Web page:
Last year was England’s hottest year since records began. Now a new study shows that this record-breaking year was at least 10-times more likely because of human-caused climate change.
In 2014, England experienced its hottest year since records began in 1659. However, even hotter summers may be in store due to man-made climate change.
By studying temperate changes in England, scientists sought to determine whether human-induced climate change altered the likelihood of very warm years.
Research published in Environmental Research Letters by lead researcher Dr Andrew King of the University of Melbourne, found that human-induced climate change has increased the likelihood of very warm years in England by at least ten times.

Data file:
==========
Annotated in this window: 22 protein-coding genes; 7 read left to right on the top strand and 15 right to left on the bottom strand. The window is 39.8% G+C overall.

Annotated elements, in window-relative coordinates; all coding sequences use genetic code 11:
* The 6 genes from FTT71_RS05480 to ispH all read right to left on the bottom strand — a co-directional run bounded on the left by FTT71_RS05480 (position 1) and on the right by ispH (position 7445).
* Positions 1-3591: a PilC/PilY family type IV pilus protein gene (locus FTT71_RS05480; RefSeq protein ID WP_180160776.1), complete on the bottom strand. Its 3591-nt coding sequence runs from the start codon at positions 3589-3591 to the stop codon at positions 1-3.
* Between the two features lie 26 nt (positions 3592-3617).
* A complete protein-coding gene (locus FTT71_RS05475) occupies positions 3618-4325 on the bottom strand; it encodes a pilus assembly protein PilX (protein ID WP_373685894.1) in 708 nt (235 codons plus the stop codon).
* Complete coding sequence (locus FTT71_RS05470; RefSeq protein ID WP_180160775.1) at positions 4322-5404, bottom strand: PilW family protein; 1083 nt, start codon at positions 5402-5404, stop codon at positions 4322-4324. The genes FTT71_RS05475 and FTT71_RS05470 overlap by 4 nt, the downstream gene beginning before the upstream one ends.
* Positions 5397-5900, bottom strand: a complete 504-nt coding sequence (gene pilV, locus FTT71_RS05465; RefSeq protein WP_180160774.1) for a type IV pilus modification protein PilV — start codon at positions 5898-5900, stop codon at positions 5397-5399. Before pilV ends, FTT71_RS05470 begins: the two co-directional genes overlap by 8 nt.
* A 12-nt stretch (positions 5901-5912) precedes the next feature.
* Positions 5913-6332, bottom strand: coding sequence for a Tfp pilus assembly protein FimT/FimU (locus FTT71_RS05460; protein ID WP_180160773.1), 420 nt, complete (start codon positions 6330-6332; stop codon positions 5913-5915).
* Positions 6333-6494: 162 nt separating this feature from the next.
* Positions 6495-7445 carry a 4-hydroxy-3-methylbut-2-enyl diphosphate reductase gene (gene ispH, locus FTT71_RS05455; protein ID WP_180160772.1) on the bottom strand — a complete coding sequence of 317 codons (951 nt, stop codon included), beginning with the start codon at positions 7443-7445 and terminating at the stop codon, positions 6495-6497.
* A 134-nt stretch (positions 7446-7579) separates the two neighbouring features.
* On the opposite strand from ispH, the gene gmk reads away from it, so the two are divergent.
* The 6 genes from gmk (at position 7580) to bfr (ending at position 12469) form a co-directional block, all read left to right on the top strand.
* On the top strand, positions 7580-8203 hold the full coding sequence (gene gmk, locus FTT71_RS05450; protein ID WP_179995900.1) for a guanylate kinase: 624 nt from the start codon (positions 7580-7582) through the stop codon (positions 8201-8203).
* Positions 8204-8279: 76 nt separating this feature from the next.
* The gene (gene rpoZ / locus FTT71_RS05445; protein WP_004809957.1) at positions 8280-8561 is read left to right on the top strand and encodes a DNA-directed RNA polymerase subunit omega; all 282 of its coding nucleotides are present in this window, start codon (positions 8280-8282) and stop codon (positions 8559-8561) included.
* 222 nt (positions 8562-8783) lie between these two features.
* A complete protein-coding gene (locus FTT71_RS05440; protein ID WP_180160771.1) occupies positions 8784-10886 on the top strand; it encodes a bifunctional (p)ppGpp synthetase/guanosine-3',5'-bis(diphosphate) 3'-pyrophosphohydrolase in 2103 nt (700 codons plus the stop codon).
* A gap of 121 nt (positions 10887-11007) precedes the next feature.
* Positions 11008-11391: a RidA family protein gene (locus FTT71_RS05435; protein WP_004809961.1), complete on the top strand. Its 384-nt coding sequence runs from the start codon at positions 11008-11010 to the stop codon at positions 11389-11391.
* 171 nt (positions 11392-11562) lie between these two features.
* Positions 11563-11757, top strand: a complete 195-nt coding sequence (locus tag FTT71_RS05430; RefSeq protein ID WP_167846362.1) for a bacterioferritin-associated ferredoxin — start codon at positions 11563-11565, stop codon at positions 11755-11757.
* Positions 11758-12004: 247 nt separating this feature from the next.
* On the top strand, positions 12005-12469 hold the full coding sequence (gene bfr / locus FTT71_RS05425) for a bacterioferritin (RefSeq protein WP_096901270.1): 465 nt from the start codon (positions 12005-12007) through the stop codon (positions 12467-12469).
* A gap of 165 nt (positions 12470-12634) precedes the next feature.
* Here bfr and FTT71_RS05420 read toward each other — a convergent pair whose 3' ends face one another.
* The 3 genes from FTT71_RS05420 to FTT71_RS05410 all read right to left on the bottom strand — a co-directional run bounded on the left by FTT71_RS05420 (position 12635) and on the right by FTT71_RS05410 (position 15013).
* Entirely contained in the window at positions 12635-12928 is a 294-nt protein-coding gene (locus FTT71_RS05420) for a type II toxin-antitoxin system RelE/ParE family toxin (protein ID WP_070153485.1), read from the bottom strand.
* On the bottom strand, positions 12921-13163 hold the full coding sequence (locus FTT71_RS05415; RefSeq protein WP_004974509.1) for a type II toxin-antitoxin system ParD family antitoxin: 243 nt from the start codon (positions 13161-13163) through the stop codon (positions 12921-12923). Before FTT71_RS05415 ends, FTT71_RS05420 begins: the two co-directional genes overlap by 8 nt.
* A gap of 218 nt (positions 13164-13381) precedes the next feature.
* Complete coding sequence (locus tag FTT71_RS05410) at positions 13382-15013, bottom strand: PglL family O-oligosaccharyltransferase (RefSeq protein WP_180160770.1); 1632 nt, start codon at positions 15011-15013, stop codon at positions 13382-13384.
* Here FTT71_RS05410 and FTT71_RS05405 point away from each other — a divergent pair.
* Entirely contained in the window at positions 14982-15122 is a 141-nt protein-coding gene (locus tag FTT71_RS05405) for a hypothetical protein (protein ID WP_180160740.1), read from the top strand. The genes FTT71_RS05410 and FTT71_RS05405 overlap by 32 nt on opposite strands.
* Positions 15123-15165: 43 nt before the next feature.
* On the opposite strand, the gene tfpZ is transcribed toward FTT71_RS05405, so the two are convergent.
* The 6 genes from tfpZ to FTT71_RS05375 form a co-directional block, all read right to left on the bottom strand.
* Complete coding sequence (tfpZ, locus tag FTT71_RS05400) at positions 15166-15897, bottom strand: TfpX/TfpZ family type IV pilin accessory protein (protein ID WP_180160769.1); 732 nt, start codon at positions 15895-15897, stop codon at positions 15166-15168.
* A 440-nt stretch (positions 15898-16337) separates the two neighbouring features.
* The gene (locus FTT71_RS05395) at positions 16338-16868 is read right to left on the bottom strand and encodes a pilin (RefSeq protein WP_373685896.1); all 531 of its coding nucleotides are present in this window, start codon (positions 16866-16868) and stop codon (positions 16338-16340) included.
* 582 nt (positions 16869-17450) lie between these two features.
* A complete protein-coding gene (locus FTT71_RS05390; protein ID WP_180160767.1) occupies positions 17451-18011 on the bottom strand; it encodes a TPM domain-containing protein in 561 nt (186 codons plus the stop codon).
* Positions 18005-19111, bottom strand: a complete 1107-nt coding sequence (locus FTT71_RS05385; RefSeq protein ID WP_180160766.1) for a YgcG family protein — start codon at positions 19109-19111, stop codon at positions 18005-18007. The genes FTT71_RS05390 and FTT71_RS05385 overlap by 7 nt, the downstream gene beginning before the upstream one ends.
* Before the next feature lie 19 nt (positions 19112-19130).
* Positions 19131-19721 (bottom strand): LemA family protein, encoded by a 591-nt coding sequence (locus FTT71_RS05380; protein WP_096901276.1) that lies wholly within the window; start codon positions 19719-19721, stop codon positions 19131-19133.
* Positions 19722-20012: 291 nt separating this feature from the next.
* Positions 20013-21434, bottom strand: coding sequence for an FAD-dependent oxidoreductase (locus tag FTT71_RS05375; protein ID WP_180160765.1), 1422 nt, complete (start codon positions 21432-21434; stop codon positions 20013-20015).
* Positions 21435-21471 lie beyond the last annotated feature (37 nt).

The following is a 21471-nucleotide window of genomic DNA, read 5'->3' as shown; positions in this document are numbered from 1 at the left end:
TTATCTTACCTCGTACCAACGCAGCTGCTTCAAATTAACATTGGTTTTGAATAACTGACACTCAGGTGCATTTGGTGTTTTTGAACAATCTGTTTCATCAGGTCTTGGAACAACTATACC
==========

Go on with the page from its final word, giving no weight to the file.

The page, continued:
Dr King said: “Research showed that there is a significant and a substantial increase in the likelihood of record-breaking warm years, such as 2014, due to human influences on climate.”
Dr Geert Jan van Oldenborgh from the Royal Netherlands Meteorological Institute, who co-authored the study said: “Climate change has become so strong over the last 10 to 15 years that you can really sense it now on the local level.
“Fifteen years ago you could only really see it if you looked at the global mean temperature. And now any old thermometer can show you that the temperatures are increasing.”